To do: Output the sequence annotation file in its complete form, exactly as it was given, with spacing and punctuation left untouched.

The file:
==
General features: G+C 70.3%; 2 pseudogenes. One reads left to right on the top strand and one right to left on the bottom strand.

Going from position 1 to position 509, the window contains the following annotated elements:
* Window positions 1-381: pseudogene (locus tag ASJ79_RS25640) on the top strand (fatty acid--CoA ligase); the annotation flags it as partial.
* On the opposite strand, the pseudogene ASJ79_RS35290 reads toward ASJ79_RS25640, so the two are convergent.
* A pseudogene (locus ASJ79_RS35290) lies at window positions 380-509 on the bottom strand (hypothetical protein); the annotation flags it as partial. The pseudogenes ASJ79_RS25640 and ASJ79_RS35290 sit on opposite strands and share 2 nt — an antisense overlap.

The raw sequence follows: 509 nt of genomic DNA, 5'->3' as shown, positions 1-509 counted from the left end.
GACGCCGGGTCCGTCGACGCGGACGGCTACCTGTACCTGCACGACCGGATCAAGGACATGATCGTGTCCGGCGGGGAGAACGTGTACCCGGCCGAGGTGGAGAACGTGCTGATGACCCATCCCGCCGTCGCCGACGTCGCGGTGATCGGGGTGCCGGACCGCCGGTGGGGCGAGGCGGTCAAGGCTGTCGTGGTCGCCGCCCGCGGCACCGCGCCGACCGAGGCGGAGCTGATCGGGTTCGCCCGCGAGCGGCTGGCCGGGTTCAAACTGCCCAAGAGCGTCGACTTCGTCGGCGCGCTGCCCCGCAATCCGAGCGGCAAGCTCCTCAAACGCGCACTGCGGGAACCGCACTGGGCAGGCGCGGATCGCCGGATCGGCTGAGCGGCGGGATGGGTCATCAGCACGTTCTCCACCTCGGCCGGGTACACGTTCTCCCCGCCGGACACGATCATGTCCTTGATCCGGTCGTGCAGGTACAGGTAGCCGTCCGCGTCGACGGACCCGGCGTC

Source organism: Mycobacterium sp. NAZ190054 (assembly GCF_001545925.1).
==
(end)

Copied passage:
General features: G+C 70.3%; 2 pseudogenes. One reads left to right on the top strand and one right to left on the bottom strand.

Going from position 1 to position 509, the window contains the following annotated elements:
* Window positions 1-381: pseudogene (locus tag ASJ79_RS25640) on the top strand (fatty acid--CoA ligase); the annotation flags it as partial.
* On the opposite strand, the pseudogene ASJ79_RS35290 reads toward ASJ79_RS25640, so the two are convergent.
* A pseudogene (locus ASJ79_RS35290) lies at window positions 380-509 on the bottom strand (hypothetical protein); the annotation flags it as partial. The pseudogenes ASJ79_RS25640 and ASJ79_RS35290 sit on opposite strands and share 2 nt — an antisense overlap.

The raw sequence follows: 509 nt of genomic DNA, 5'->3' as shown, positions 1-509 counted from the left end.
GACGCCGGGTCCGTCGACGCGGACGGCTACCTGTACCTGCACGACCGGATCAAGGACATGATCGTGTCCGGCGGGGAGAACGTGTACCCGGCCGAGGTGGAGAACGTGCTGATGACCCATCCCGCCGTCGCCGACGTCGCGGTGATCGGGGTGCCGGACCGCCGGTGGGGCGAGGCGGTCAAGGCTGTCGTGGTCGCCGCCCGCGGCACCGCGCCGACCGAGGCGGAGCTGATCGGGTTCGCCCGCGAGCGGCTGGCCGGGTTCAAACTGCCCAAGAGCGTCGACTTCGTCGGCGCGCTGCCCCGCAATCCGAGCGGCAAGCTCCTCAAACGCGCACTGCGGGAACCGCACTGGGCAGGCGCGGATCGCCGGATCGGCTGAGCGGCGGGATGGGTCATCAGCACGTTCTCCACCTCGGCCGGGTACACGTTCTCCCCGCCGGACACGATCATGTCCTTGATCCGGTCGTGCAGGTACAGGTAGCCGTCCGCGTCGACGGACCCGGCGTC

Source organism: Mycobacterium sp. NAZ190054 (assembly GCF_001545925.1).